quinta-feira, março 01, 2012

Son of No One (2011)






A few years ago, I came to meet American author, screenwriter and musician, Dito Montiel, through his debut feature A Guide To Recognizing Your Saints (2006), based in his own memoirs. Starring an ensemble cast with names such as Robert Downey Jr., Shia LeBeauf, Rosario Dawson, Chazz Palminteri, Dianne Wiest and Channing Tatum, it instantly became one of my favorite movies, one that unfortunately I would love to write about, if only I had the blog back then.

Anyway, I'm referring to this movie as a way to put in to context the reason why I started to follow the author turned director. Three years went by and he came up with his sophomore effort entitled Fighting (2009), having Tatum in the leading role. I was curious, but the reviews were so harsh on the film that I ended up not seeing. However, I remained confident that Montiel would soon come up with other projects.
 
In 2011, came Son of No One and it looked promising! Again with Channing Tatum in the leading role, the movie also had the likes of Katie Holmes, Tracy Morgan, Ray Liotta, Juliette Binoche and Al Pacino. This all-star cast, combined with Montiel, seemed like it could be another "A Guide To Recognizing Your Saints" on the making, so, I did my best to avoid reading any reviews or looking up at iMDB scores, so nothing could turn me away from watching this third effort by the New Yorker director.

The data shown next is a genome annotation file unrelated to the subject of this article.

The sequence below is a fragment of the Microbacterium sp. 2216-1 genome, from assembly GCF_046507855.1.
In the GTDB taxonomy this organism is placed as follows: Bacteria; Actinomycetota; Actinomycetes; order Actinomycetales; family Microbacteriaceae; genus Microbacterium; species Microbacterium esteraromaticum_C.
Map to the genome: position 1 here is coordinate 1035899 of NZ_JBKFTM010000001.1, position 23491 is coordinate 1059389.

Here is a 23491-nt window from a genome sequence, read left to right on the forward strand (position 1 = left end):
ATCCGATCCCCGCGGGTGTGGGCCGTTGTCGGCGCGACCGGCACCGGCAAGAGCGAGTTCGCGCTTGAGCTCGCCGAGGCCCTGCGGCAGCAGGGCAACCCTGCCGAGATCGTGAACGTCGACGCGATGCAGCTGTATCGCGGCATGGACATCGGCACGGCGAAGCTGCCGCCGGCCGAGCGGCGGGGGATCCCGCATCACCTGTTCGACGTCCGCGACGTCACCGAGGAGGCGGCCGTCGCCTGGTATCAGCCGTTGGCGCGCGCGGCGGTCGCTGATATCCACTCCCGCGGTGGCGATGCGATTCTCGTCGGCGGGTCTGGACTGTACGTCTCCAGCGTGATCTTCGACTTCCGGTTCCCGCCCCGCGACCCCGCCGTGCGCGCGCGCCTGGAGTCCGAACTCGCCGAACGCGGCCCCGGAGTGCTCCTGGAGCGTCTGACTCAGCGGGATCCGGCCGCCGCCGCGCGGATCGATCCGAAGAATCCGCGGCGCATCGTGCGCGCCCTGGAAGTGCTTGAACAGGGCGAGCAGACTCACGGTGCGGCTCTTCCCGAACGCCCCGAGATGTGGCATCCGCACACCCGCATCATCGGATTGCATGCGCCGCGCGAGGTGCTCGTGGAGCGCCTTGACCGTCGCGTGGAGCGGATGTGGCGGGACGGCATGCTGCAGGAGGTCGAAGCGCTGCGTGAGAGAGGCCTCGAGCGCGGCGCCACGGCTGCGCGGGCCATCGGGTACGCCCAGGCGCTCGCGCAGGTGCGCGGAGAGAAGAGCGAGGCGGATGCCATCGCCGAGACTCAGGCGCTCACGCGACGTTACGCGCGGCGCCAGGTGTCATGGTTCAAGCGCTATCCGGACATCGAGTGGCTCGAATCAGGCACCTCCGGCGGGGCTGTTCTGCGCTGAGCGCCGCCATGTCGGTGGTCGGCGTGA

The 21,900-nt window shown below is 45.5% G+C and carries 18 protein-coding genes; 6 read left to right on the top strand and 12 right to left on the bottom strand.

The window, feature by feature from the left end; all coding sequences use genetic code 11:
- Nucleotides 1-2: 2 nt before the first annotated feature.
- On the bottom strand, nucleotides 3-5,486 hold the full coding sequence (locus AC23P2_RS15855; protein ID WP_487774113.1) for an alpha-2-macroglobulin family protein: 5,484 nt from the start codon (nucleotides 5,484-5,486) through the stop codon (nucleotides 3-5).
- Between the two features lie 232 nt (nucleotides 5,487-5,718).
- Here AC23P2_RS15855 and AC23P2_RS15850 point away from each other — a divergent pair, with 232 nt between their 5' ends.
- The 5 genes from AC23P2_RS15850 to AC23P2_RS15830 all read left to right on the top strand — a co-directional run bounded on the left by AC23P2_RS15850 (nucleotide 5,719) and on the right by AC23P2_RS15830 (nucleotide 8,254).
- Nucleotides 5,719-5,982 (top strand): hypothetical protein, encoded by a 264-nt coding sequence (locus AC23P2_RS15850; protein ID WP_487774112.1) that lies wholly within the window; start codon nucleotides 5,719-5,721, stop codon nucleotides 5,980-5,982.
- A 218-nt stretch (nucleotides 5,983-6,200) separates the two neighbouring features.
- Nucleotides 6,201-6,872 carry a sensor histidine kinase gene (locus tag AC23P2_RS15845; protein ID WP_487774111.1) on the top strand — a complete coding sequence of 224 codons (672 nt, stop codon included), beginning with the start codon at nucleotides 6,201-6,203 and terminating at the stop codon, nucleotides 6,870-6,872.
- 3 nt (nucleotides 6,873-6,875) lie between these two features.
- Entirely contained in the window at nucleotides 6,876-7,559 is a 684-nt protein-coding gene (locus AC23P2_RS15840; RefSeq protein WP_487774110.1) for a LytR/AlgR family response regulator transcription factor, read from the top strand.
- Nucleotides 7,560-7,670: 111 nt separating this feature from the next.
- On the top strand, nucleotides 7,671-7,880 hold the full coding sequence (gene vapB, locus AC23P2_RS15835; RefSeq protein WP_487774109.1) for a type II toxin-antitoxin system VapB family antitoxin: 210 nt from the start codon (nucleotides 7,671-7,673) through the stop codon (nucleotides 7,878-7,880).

One hour and twenty six minutes later, I saw myself gathering the elements that left me feeling so disappointed. It didn't took long to think of the first thing that came out as the biggest flaw: The script!
It was confusing and even sometimes silly... and even with all-around good performances from its cast, it still wasn't good enough to make up for Montiel's mistakes.

Just to conclud this post, I would like to share a quote from the movie critic Roger Ebert that pretty much sums it all up: 

Here's a bad movie with hardly a bad scene. How can that be? The construction doesn't flow. The story doesn't engage. (click here for the full review)


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